Substantial rises in unemployment index to 16 percent, and is highest among women (18.6 percent) and young people (34.2 percent)
More than 9 million citizens in Italy are in serious labor difficulties: unemployed, victims of precariousness, poor work and facing numerous impediments in their search for employment. This is what emerges from the latest report released by the Di Vittorio Foundation entitled “Employment hardship and substantial unemployment in 2021 in Italy.”
According to an estimate, considered by the FDV “conservative, but very realistic,” there are about 4.3 million people in the area of substantial unemployment. The unemployment index thus rises to 16.0 percent, compared with the official figure of 9.5 percent. The substantial unemployment index is significantly higher among women (18.6 percent) and young people up to 24 years of age (34.2 percent), it remains above 20 percent in the 25-34 age group.
But even among those in work, there is a rapidly growing area of employment malaise, which, as Foundation President Fulvio Fammoni explains, “progressively feeds the pool of poor work, linked to the increase in involuntary fixed-term employment and the consequent gaps in activity; to involuntary part-time work; and to suspended employees, that is, those absent from work for a period of three months or less.”
Hardship, as the FDV notes, is more common in female employment (28.4 percent) than in male employment (16.8 percent); it is most prevalent among the very young (15-24) entering the labor market (61.7 percent) and affects one-third of employed 25-34 year olds; the hardship index decreases with age but is still above 20 percent in the 35-44 year old class. The hardship index is well below 20 percent in the northern distributions, and is between 27 percent and 30 percent in the south and the islands; it decreases with educational qualification: from 32.2 percent of those employed with an elementary school diploma to 18.1 percent of those with a university degree.
“In essence,” Fammoni stresses, “there are more than 9 million citizens who have significant problems with work, because they are unemployed, prevented by objective factors from looking for work or unsatisfied with their working condition, which they suffer involuntarily and which too often places these people in the pool of poor work.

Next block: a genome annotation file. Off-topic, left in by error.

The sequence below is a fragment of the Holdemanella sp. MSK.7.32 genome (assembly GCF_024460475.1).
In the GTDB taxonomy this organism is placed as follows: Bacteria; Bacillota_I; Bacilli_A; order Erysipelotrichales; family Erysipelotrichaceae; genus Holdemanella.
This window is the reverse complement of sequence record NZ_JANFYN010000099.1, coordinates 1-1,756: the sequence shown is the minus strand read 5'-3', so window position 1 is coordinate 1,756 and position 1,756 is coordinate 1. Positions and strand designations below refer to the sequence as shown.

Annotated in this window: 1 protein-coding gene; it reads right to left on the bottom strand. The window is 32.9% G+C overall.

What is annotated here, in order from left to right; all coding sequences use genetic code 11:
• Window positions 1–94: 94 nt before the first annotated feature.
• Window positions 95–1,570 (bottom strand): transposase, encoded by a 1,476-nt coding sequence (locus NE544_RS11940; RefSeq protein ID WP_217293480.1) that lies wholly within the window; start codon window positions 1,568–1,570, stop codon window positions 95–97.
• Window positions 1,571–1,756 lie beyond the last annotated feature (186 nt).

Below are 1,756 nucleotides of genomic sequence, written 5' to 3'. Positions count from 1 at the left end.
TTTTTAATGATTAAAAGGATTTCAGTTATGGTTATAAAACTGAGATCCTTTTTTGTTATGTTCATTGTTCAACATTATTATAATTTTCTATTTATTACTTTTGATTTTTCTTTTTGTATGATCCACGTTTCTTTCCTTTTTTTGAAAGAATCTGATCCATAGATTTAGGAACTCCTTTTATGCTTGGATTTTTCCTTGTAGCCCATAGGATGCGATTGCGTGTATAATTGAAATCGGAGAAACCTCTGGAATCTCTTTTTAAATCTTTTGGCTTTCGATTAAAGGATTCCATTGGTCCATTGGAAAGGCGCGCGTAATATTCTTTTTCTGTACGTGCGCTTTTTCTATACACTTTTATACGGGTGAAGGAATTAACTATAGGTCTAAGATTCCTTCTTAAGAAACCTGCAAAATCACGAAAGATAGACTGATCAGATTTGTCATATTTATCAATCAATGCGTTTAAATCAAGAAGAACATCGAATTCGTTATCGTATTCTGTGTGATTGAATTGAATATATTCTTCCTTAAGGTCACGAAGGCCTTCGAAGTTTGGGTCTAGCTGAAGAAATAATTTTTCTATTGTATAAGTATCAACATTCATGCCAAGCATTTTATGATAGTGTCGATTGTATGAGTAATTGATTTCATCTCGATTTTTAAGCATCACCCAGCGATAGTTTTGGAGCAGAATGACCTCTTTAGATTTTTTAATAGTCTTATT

Finally, job insecurity is increasing significantly. In 2008 there were an estimated 23 million employed people, but there were 2.4 million temps; today, with a similar number of employed people, there are 3.2 million precarious workers (800,000 more).
“The FDV research,” says CGIL confederal secretary Tania Scacchetti, “is a snapshot of a country in decline that urgently needs investments oriented and aimed at employment growth, but also interventions to regulate the labor market to improve its quality.
For the union leader, “three data out of all to highlight: a growth in employment driven more by the demographic decline than by the push of GDP growth, a band of employment hardship that now involves almost two out of ten citizens. Young people and women unfortunately mark the worst figures.”
For this reason, according to Scacchetti, “we need new industrial policies that know how to guide a just transition and bet on digital innovation; a new role for the state that, starting with the public system and the guarantee of citizenship rights, sets itself the goal of full and good employment; interventions that have as their objective the growth of wages and the reshaping and reduction of working hours; a decisive intervention to counter precariousness and encourage good regulation of the labor market.”
Finally, stresses the union leader, “the condition of eternal precariousness and strong discomfort in the world of work not only holds back the life projects of individuals, but tells of a wrong model of development that plays its competitiveness on poor work and compression of rights. A model of development,” Scacchetti concludes, “that must be changed.”
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